- Randomly send SIP OPTIONS messages to the wide Internet on port 5060 to see which services are out there. The IP addresses that get probed can be completely random or targeting a given company or service provider or a complete country. This way, the attacker gathers a list of IP addresses that host SIP services.
- For each IP target, a set of commonly used extensions (00, 01, 001, 002, etc.) are probed to see if they are configured. This is done usually with a REGISTER message for each extension. If the server responds with “404 Not found”, the extension is not configured. But if the server responds with “401 Unauthorized”, then the extension exists.
- For each extension, a large set of REGISTER messages are sent, each with a different password, usually taken from dictionaries. If for any of these requests the answer is “200 OK’, it means that the password was found. The attacker can now use it to place calls.
- Chuck spoofs Bob’s phone number and calls the voice mail number.
- Chuck brute-forces Bob’s voice mail PIN. There are only 10000 combinations, so an automated script can find the PIN in about 5 minutes.
- Chuck calls Bob’s number at a time he he knows he will get to the voice mail. He leaves a message from his 1-900 number.
- Immediately, Chuck calls the voice mail system, authenticates as Bob using the cracked PIN, listen to his own message and then presses *.
- An expensive call is created towards Chuck’s system and will be paid by Bob.
- Chuck repeats the call until the operator notices and blocks him.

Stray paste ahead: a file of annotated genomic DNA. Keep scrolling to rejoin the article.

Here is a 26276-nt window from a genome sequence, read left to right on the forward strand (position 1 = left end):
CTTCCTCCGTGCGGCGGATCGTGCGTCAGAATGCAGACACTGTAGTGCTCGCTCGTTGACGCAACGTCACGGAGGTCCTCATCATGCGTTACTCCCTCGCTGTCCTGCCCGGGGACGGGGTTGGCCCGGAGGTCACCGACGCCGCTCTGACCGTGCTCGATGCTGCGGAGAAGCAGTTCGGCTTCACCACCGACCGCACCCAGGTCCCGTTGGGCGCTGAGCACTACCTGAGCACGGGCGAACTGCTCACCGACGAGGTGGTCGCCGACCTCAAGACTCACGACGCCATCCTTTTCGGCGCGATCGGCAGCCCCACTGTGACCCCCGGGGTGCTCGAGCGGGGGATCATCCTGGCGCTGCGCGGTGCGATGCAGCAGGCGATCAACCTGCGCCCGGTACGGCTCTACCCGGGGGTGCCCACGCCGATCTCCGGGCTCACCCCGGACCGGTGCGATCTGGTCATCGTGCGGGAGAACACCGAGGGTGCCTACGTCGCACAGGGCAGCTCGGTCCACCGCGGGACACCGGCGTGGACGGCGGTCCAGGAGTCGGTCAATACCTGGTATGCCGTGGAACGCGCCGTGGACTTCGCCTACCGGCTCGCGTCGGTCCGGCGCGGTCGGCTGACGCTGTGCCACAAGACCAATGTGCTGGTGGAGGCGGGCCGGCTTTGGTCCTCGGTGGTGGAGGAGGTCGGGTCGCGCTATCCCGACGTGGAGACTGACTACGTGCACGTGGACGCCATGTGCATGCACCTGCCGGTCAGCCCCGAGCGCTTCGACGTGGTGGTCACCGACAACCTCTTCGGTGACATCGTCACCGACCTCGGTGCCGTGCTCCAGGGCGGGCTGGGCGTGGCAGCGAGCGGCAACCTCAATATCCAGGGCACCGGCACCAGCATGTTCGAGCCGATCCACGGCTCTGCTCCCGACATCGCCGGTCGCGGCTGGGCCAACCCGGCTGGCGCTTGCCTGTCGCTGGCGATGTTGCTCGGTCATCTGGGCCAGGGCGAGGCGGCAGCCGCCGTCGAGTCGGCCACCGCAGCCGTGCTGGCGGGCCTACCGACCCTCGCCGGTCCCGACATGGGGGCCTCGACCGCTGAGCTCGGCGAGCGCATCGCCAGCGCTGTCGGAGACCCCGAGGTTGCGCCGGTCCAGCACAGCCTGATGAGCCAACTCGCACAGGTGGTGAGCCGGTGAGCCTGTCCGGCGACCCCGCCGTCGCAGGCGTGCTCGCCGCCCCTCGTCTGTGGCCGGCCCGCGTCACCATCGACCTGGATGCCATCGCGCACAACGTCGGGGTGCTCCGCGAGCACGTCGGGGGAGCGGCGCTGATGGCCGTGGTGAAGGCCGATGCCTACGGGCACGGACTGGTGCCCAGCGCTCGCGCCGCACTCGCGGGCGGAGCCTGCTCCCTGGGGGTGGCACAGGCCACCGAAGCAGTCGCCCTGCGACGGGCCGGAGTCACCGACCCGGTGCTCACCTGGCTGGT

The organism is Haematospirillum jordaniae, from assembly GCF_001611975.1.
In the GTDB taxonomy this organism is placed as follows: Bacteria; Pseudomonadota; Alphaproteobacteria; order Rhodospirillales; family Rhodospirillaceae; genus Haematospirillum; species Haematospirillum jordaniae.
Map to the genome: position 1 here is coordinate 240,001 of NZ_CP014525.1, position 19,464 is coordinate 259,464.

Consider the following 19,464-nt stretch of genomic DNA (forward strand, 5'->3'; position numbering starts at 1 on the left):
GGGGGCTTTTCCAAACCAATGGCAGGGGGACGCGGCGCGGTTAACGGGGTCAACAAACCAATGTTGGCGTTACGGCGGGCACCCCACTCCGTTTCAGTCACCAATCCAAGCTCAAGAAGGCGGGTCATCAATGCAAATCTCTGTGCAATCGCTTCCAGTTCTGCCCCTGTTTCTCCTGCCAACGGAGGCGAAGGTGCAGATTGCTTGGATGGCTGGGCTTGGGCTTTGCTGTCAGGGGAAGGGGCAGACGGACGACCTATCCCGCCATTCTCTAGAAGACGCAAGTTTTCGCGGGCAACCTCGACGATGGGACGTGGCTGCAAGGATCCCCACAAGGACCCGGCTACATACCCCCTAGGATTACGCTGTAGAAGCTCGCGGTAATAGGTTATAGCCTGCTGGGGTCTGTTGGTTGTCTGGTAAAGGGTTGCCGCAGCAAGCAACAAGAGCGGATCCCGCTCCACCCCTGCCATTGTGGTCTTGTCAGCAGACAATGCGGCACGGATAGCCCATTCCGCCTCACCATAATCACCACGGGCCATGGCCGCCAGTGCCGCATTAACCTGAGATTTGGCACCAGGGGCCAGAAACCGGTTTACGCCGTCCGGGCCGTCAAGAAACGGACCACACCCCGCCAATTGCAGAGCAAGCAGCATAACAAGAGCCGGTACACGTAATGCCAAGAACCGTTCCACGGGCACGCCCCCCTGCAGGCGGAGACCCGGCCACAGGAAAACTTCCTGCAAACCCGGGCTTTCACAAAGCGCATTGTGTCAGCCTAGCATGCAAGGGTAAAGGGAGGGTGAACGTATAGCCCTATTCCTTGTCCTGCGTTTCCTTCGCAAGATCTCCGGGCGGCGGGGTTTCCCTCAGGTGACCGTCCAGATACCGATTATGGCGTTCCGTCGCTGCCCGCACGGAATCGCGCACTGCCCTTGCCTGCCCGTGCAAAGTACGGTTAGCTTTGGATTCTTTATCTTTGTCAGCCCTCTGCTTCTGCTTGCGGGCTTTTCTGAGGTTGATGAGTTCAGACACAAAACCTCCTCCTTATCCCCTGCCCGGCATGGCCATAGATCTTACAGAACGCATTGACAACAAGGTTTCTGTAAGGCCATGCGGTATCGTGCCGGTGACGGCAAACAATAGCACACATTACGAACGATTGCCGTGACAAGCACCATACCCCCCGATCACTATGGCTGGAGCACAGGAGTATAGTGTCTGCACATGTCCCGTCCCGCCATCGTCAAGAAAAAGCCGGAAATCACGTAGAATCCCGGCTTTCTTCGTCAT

- Chuck hacks into Bob’s voice mail account as above.
- Chuck uses the voice mail menus to setup automatic call forwarding to his 1-900 number.
- Chuck calls Bob’s number while he is on holiday or similar, so the calls are always forwarded.
- After hacking the voice mail account as above, Chuck changes the greeting message to something like (“<pause> Yes, I accept the charges”)
- Chuck places a collect call (“reverse charge” in Europe) to Bob’s number, from his 1-900 number or from an expensive international destination if that doesn’t work.
- The automated operator, hearing the “yes” keyword will connect the call.
The person asking was from a service provider who is selling SIP connectivity to small businesses with IP-PBXs. Many of these small businesses don’t have IT staff (and perhaps have purchased their IP-PBX from a big box store, online, etc.). Those SMBs don’t know anything about security. He was wondering if there was any service he could direct his customers to where they could just go and get a scan of their externally-exposed SIP connections.
Anyone heard of one? (Anyone going to write one after this message?